As part of the financial contribution, Council was asked to consider up to $2,500,000 in contributions in 2023-2024 (or $170,000 for 40-years) and the waiver of building permit fees.

  It was also requested Council send a Letter of Support to the County of Essex to provide financial contribution for this project.

  Kogel explained Essex Non-Profit Homes includes 120 (three to five bedroom) single family affordable rental units, which houses 343 people. Currently, 40 of the homes are under the rent subsidy. He noted significant capital repairs need to be done, but there is a lack of capital funding.

  Ten homes were demolished 2011, due to foundation issues and condition of the houses, which is planned to be rebuilt in the future. Essex Non-Profit Homes, he added, contributed $500,000 to restore the foundations of 15 homes from surplus and lending.

  Bastien added Essex Non-Profit Homes secured $75,000 in seed funding from Canada Mortgage and Housing Corporation, which was used to complete a targeted building condition assessments and energy audits. It was also able to complete a portion of required design work. It also applied for the second round of seed funding of $150,000 for co-investment funding. In order to get that, it would need to secure $1.5m to $2.5m in external funding in the 2023-2024 timeframe or an annual contribution for 40-years. A Letter of Support from partners would also be required.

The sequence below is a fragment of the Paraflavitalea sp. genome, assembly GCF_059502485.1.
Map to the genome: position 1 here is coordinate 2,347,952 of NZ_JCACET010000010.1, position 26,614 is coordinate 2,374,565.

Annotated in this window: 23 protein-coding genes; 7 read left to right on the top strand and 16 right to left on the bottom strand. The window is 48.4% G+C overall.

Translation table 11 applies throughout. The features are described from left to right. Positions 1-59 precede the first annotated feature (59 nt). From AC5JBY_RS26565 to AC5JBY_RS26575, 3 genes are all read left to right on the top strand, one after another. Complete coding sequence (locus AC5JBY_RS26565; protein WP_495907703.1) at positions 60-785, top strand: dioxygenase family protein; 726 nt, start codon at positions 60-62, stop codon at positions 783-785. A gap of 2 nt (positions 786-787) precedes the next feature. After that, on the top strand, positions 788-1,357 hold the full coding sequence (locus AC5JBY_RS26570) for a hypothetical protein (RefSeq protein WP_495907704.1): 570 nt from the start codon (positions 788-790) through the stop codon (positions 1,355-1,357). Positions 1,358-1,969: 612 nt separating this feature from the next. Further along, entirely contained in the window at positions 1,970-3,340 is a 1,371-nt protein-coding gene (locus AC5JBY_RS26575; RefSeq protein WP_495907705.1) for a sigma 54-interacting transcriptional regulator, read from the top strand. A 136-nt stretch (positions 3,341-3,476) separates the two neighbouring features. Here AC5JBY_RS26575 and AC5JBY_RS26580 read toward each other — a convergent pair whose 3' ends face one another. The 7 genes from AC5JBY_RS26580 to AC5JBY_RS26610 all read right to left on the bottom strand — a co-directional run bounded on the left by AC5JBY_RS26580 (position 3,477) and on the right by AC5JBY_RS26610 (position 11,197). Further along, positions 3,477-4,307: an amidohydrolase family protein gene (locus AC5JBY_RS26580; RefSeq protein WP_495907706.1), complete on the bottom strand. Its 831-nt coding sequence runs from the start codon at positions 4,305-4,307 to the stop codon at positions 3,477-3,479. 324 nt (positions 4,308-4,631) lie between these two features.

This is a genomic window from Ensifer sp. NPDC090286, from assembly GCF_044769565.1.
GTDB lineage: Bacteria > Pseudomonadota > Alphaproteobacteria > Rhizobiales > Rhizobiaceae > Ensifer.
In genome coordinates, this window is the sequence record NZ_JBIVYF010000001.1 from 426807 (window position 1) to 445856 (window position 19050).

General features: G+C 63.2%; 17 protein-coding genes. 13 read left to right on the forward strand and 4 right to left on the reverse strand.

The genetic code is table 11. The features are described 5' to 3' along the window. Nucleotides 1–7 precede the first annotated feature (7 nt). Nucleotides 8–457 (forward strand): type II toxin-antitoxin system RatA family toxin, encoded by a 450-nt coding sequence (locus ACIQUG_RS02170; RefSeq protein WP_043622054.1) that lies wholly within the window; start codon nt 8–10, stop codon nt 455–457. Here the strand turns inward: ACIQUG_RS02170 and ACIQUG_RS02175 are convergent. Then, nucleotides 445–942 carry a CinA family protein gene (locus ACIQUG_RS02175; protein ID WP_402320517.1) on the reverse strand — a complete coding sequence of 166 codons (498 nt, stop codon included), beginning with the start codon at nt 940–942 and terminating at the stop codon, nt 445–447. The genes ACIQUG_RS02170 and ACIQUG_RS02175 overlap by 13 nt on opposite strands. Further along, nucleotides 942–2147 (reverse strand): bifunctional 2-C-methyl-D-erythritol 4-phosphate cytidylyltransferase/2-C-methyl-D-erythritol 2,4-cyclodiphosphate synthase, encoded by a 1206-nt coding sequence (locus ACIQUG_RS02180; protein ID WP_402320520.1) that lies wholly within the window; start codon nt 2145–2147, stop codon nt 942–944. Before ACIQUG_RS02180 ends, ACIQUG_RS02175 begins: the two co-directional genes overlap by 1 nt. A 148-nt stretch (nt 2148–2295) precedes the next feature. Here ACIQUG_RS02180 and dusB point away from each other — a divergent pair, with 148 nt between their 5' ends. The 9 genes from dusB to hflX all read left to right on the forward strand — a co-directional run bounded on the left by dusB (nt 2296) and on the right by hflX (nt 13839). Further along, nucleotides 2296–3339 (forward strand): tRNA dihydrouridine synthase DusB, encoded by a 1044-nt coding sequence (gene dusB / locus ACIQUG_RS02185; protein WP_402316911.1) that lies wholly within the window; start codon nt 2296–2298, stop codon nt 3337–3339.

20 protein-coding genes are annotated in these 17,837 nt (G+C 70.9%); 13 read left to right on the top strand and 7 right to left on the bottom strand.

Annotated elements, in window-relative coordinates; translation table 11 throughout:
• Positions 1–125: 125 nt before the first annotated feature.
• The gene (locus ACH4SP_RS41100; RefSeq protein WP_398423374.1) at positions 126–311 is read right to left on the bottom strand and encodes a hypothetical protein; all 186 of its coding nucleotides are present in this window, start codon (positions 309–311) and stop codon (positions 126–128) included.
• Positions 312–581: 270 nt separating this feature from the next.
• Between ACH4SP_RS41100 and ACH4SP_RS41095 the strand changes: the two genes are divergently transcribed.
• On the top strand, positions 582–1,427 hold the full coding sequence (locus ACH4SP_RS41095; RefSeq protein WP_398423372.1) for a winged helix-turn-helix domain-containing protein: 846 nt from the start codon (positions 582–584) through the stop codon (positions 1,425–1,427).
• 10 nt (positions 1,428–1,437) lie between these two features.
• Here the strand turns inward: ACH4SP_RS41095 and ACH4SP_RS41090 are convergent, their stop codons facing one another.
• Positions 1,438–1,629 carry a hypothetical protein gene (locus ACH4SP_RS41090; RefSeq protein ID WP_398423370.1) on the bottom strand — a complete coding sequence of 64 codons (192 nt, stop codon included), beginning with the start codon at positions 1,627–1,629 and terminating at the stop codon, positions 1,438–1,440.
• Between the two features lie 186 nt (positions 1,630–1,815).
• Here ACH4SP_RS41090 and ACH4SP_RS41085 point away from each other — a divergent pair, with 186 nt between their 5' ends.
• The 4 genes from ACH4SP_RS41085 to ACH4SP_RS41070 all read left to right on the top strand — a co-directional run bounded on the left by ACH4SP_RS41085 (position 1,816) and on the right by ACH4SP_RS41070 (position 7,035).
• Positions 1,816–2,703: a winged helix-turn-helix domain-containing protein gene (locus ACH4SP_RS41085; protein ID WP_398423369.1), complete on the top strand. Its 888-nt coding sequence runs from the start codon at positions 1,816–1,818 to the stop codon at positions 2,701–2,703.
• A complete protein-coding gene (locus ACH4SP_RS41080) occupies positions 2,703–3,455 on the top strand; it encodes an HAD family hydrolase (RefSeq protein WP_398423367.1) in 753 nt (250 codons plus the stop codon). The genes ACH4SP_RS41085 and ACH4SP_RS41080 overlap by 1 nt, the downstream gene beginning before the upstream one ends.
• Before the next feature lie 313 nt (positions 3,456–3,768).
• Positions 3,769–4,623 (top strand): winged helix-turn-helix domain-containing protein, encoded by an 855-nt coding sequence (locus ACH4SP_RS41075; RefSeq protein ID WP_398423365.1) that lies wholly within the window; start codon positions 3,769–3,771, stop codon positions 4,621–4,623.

It is also currently pursuing a project grant of $500,000, covering 80 percent of initial project costs for which the project will complete critical work at four to five homes.

  The plan is to stabilize the existing housing structure, reduce energy usage by 51 percent, reduce Greenhouse Emissions by 76 percent, improve residents’ living environment, and reduce residents’ utility bills by 14 percent.

  Bastien added rent has been increased to improve financial stability. It is hoped to start construction in June of 2021.

  Council voted to provide the requested Letters of Support. Council will have discussions about any financial terms of reference in the new year.

  Councillor Sherry Bondy said affordable housing is something Council would want to support, but in what capacity, she was not sure. That would need to be discussed in the future.

Crystal Beach Drain appeal, RFT approved

Council awarded the Request for Tender for the Construction of Crystal Beach Drain to Sterling Ridge Infrastructure Inc. in the amount of $457,207.68. The town is paying for around 27 percent of the cost.